The Case for Invalidating 10.49 World Record: Thompson-Herah 10.54 in 100m Should Be a New World Record

>> August 22, 2021

1. This morning, 22 August 2021 (or 21 August in Eugene, Oregon, US.), ELAINE THOMPSON-HERAH of Jamaica has posted the all-time 2nd fastest time in the 100m, she clocked a time of 10.54 (+0.9), which could have been a NEW WORLD RECORD (WR).

2. Florence Griffith-Joyner's 10.49 WR set during the 1988 U.S Olympic Trials in Indianapolis, has been the most suspicious record in athletics; Flo-Jo's best time before that season was 10.96, half of a second slower.
Elaine Thompson-Herah clocked 10.54 in 100m

3. Since 1997, the Association of Track and Field Statisticians (ATFS) flagged the 10.49 as "probably wind-assisted".

4. I could talk about "quit athletics shortly, introduction of out of competition drug testing, and early death (10 years later)" - but we keep it ‘shorter’ (save for another story and no speculation).

ATFS Annual in 1997 started questioning the validity of 10.49 

5. What is the main issue with the 10.49 ‘WR’ - simply about the accuracy of wind reading; the anemometer (wind instrument) was most probably malfunction during Flo-Jo's (quarterfinal 1) race (and the next one), and produced zero or "0.0 m/s wind".

6. The maximum limit of tailwinds is 2.0 m/s (this value itself, would give a benefit of ~0.12 secs faster time).

7. The quarterfinals of the 1988 U.S Olympic Trials: Flo-Jo was in heat 1 (wind: 0.0 m/s) setting 10.49. In heat 2 (0.0 m/s), Shield Echols set 10.83 (i.e., her lifetime 'PB'). In heat 3, the anemometer was "ok/fixed?" and recorded 5.0 m/s winds, won by Gwen Torrence in 10.78w. 

8. During the same day, the same anemometer recorded wind-assisted for all the Round 1 heats (>2.7 m/s).

9. The wind-reading of 0.0 m/s in quarterfinals 1 and 2 was not accurately represent the possible racing conditions. 

10. The wind-reading was not consistent with the timings the athletes achieved. The meeting officials raised their concerns about the wind readings. Also, an extremely high number of seasonal and personal bests was recorded during quarterfinals 1 and 2. Other argument included flag flapping wildly, suggesting strong winds.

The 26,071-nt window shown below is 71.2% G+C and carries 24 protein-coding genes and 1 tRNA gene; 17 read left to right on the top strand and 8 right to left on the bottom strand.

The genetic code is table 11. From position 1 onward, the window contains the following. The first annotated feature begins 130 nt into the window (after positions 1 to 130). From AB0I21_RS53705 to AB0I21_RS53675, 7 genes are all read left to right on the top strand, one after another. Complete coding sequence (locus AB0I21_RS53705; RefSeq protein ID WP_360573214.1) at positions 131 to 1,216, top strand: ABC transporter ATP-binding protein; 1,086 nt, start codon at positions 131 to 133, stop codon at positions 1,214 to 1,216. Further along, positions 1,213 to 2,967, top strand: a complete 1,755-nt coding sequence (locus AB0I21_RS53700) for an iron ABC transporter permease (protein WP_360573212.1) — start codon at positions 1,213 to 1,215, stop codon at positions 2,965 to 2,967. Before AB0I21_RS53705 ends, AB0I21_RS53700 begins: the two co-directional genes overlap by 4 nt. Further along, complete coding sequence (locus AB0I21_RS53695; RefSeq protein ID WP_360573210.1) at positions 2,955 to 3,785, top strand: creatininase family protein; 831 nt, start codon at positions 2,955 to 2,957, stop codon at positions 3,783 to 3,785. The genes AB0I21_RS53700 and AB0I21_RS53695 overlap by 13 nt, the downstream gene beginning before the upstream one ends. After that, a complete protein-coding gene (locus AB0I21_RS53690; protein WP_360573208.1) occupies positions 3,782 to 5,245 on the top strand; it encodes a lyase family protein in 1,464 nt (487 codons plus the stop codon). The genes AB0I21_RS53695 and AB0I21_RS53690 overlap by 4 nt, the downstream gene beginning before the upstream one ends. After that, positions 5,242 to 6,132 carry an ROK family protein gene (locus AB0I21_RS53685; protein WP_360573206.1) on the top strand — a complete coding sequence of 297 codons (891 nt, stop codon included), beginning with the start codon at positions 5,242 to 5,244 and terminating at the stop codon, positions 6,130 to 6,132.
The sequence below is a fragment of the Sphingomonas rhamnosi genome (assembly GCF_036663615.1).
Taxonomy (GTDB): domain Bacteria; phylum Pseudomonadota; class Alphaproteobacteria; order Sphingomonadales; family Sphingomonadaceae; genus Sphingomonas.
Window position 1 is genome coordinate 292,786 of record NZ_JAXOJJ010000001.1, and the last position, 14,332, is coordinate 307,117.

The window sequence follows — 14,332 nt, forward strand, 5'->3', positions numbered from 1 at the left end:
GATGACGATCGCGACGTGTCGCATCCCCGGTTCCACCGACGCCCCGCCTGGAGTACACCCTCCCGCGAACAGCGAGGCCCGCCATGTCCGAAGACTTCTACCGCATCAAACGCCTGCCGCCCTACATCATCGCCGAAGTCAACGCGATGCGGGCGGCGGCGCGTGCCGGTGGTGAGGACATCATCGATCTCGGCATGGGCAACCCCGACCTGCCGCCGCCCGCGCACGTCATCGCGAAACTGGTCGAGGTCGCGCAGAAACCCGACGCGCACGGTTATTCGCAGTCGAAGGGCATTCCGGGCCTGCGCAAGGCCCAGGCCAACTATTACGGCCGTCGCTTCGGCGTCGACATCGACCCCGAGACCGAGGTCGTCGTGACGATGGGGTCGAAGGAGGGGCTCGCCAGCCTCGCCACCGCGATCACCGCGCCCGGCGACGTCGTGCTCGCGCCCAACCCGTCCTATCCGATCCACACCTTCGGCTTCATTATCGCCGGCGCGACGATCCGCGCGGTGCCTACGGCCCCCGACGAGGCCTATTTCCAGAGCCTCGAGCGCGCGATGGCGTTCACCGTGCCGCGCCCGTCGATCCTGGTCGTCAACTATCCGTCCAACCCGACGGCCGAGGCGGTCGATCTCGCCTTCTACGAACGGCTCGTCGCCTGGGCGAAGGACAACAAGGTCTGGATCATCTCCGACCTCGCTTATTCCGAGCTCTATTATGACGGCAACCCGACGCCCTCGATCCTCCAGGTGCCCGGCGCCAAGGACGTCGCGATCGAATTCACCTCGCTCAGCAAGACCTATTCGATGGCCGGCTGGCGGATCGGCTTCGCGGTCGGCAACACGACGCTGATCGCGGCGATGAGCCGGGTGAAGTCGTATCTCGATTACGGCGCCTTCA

Flo-Jo recorded 10.49 in 1988 U.S. Trials (and 10.61 in Olympics)

11. The estimated wind-reading for Flo-Jo’s ‘WR’ heat 1 race was greater than 5.0 m/s (and the heat 2 was >3.0 m/s).

12. Six athletes who recorded massive improvements during the quarterfinal 1 (Flo-Jo’s heat), have recorded ~0.28 secs slower during their semi-final races, even though the races were ‘assisted’ by tailwinds greater than >1.3 m/s. Logically, each of them would set an even faster time, including Flo-Jo, i.e., ~10.42.

13. At the same time above (quarterfinals), the men's triple jump was held;  just next to the track, same direction; here, Willie Banks registered 18.20m, exceeded WR, but wind-assisted: 5.2 m/s. In fact, all of his jumps were wind-assisted (>3.4 m/s).

14. The available 'evidences' above provided enough suspicion to the ‘current WR of 10.49’ by Flo-Jo (i.e., one of my all-time favorites). 

15. Flo-Jo’s 10.49 should not have been ratified in the first place. Her 10.61 time, recorded during the finals of the U.S. Olympic Trials should be women's world record.

16. Flo-Jo’s 10.61 ‘WR’ was equaled by Thompson-Herah during Tokyo 2020 Olympics, and ‘broken’ this morning with 10.54 (+0.9).
All-Time lists for women's 100m (as of 22-8-2021)

17. Note that in Tokyo, the 100m race was into a headwind of -0.6 (i.e., -0.03 disadvantage). In Eugene Diamond League, a +0.9 wind favored the 100m race (i.e., +0.06 advantage). 

18. Possibilities: At 0.0 m/s wind, Thompson-Herah would have run 10.58 in Tokyo, and 10.60 in Eugene. At 2.0 m/s winds, Thompson-Herah would run 10.46 in Tokyo, and 10.48 in Eugene.   

19. With recent technologies (including running track), available training window (i.e., 2021-2024), competitiveness, world-record aim, etc. I think, we are going to witness a sub-10.49 time in women’s 100m race, legally.

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